Updated: September 10, 2021 7:18:10 am
Jamia Millia Islamia, which had made its place in the top 10 universities of the country for the first time last year as per the National Institute Ranking Framework (NIRF) rankings, has jumped up four places and secured rank 6 in the NIRF 2021 ranking released Friday.
However, among the universities in the capital, Jawaharlal Nehru University (JNU) continues to dominate, holding on to rank 2 for the fifth year in a row.
Speaking on the achievement, JNU Vice-Chancellor M Jagadesh Kumar said, “We feel really happy that despite the globally debilitating Covid-19 pandemic, JNU teachers and students have put in their entire effort and energy in continuing with their research and teaching in all sincerity. We draw immense satisfaction from the innovative research and teaching programmes JNU has launched over the past five years.”
Jamia V-C Najma Akhtar also said the achievement was “all the more significant because of the challenging time the country and university has been facing due to Covid-19 pandemic and also in the light of increased competition in the ranking”.
She also said that the achievement was possible because of the “relevant and focused research of highest quality and teaching by the dedicated and devoted faculty members” and attributed it to the “improved perception about the university with regard to teaching, placements, research”.
The Indian Institute of Technology (IIT) Delhi continued to maintain rank 2 in the Engineering category. However, its overall ranking dropped one place to rank 4, with IIT-Bombay overtaking it and pushing it out of the list of the top 3 institutions in the country.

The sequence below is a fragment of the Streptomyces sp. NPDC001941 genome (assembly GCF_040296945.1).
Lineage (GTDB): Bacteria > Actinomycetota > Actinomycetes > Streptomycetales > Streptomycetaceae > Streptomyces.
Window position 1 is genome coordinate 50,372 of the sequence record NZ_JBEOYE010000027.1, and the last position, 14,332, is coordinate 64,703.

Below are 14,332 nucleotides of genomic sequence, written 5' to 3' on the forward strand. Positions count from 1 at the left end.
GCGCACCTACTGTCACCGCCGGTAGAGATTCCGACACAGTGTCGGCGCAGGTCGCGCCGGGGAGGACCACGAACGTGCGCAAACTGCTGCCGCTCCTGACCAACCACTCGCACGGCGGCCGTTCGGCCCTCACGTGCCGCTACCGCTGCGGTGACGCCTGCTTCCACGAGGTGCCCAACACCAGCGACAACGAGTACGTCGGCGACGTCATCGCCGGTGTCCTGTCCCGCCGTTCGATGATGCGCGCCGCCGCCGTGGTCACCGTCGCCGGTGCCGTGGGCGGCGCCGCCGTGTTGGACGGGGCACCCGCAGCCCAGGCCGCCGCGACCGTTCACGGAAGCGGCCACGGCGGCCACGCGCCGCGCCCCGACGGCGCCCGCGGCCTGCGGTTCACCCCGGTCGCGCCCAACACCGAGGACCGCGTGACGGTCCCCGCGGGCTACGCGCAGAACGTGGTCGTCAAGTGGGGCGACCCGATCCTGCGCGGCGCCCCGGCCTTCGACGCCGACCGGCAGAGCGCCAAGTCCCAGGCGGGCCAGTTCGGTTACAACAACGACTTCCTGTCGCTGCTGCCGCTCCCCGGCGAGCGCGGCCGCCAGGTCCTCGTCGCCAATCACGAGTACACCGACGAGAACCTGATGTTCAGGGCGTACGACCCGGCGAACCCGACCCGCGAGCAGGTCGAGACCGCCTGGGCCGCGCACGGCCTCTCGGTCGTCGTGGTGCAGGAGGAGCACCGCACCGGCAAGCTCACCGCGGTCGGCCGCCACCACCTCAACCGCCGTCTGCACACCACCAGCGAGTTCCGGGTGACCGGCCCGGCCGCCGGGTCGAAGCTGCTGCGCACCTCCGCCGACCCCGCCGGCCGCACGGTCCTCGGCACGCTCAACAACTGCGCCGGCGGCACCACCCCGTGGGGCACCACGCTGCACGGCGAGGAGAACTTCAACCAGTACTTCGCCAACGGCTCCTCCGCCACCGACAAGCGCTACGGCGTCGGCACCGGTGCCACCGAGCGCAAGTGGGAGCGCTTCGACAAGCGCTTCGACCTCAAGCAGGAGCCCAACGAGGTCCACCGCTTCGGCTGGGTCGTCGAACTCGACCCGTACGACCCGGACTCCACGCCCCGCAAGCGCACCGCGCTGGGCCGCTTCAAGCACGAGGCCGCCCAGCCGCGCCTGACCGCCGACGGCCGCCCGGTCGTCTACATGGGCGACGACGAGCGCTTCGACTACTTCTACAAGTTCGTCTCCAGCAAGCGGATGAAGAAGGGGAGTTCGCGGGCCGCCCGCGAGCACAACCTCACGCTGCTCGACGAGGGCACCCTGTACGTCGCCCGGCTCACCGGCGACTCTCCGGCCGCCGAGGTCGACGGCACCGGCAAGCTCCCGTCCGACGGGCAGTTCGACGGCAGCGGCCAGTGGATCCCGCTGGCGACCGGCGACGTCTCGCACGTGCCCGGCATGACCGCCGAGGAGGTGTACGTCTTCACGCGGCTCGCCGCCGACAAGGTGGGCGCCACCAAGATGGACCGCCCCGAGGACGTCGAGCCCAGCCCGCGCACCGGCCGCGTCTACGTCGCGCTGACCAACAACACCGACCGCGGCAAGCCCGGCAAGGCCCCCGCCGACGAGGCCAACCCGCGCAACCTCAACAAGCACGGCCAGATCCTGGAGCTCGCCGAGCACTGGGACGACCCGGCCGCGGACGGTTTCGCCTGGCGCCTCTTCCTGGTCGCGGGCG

The NIRF ranking is given on the basis of five parameters – teaching, learning and resources (TLR), research and professional practices (RPC), graduation outcomes (GO), outreach and inclusivity (OI), and perception.
While IIT-D’s overall score is actually higher than last year (81.75 compared to 81.33 last year), there has been a drop in its score in the RPC and GO parameters.
“It’s very difficult to say why the ranking has gone down; we will analyse. We even have more students now compared to previous years. But in the top 4-5 institutions, the difference is very minor in terms of score. I had even suggested to the NIRF that if the difference is plus or minus five per cent, then those institutions should be given the same rank,” IIT-D Director V Ramgopal Rao told The Indian Express.
Delhi University (DU) which had secured rank 11 among universities and rank 18 overall last year, has now dropped to rank 12 among universities and rank 19 overall. Till 2018, the university was among the top 10.
While its score was 60.10 last year, it is now down to 57.09 overall with a drop in score in all parameters barring perception. The most significant drop is in TLR where the score has dropped from 50.18 to 42.65 this year.
“The issue is most probably due to the fact that a large number of teachers have retired from the university in recent times, and there has been no fresh recruitment. This has skewed our student-teacher ratio,” said DU Registrar Vikas Gupta.
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